Once cooled I decorated them with a chocolate glaze and mini eggs. They were really enjoyed by everyone!
They are also good just plain without the chocolate, and can be frozen and then thawed before serving.
Here is the link to the original recipe and other recipes using coconut flour: http://www.tiana-coconut.com/coconut_flour_recipes.htm
Sunday, March 14, 2010
Tonight with an Italian meal I enjoyed Glutino's Gluten Free French Bread. It was a little complicated to make but worth it for a large, well-risen, crusty white loaf. It is tapioca free so has quite a neutral flavour, holds together well and would make good sandwich bread. It contains white rice flour, potato starch, corn starch, guar gum, granulated honey, salt and yeast.
Pros: Good versatile, crusty white bread.
Cons: Contains potato flour and is dry and very dense.
The nightshade family is often a problem for people with Celiac disease. Nightshades contain alkaloids which act as a natural pesticide for the plants. Many people can tolerate nightshades, but it's difficult for anyone with damaged intestines. The most common nightshades are tomatoes, potatoes, peppers, chili and egg plant (aubergine). There are theories that if Celiac disease is undiagnosed it often leads to extreme sensitivity and potentially leaky gut syndrome, where the toxins in nightshades can pass into the blood and cause a reaction. If this is the case then when the intestines recover there is a chance that alkaloids can be eaten again with no reaction.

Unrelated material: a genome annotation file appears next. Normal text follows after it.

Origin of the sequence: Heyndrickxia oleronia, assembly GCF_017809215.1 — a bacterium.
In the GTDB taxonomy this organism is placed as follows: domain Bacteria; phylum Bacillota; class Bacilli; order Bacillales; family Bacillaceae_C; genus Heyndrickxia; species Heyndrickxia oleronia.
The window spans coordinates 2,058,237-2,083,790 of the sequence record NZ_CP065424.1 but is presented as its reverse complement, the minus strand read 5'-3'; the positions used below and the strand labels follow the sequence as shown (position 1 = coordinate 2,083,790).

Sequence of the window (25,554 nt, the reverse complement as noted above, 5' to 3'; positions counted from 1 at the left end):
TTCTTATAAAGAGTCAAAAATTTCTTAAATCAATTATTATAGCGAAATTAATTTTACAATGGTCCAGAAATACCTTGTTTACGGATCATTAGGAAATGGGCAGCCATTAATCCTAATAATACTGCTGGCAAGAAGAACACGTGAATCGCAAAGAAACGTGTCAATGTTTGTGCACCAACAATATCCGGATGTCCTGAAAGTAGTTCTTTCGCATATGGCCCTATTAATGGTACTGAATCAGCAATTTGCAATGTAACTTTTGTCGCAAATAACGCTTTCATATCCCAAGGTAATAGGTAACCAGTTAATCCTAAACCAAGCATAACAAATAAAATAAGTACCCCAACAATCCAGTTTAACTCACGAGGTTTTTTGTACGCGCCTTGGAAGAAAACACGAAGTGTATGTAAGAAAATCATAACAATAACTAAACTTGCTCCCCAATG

Unfortunately potato flour is perhaps the savior of gluten free foods. It is what makes them work. You'll notice it in almost everything. To get a flavour and texture that can help to imitate wheat, potato flour is the magic ingredient. So for those with a problem with nightshades the downside is an upset, inflamed stomach and possibly other symptoms too.
To learn more:
Tuesday, December 15, 2009
December is the time for mince pies and it's hard to find gluten free ones anywhere. So there was only one choice, and that was to make them.
It is a lot of work and worth making a big batch and freezing them. Pastry can be made in large batches and frozen which saves some time.
The pastry was made from rice, corn and potato flour and it holds together better than most gluten free pastry.
They are filled with Vegetarian mincemeat and topped with icing (confectioners) sugar.
The result was really good, deceptively light and really delicious. Even a wheat eater would enjoy them. The only downside is the slight grittiness of the white rice flour, I'm still trying to source a finer ground flour.
I found a basic technique to make this and then created a recipe. To make this properly it does take some time and patience, but is well worth it!
The result was even better than expected and everyone who tried it loved it. You don't even notice that it's gluten free!
Here is a link to the recipe which I based this on: http://www.bookofyum.com/blog/welcome-to-my-italian-cafe-38.html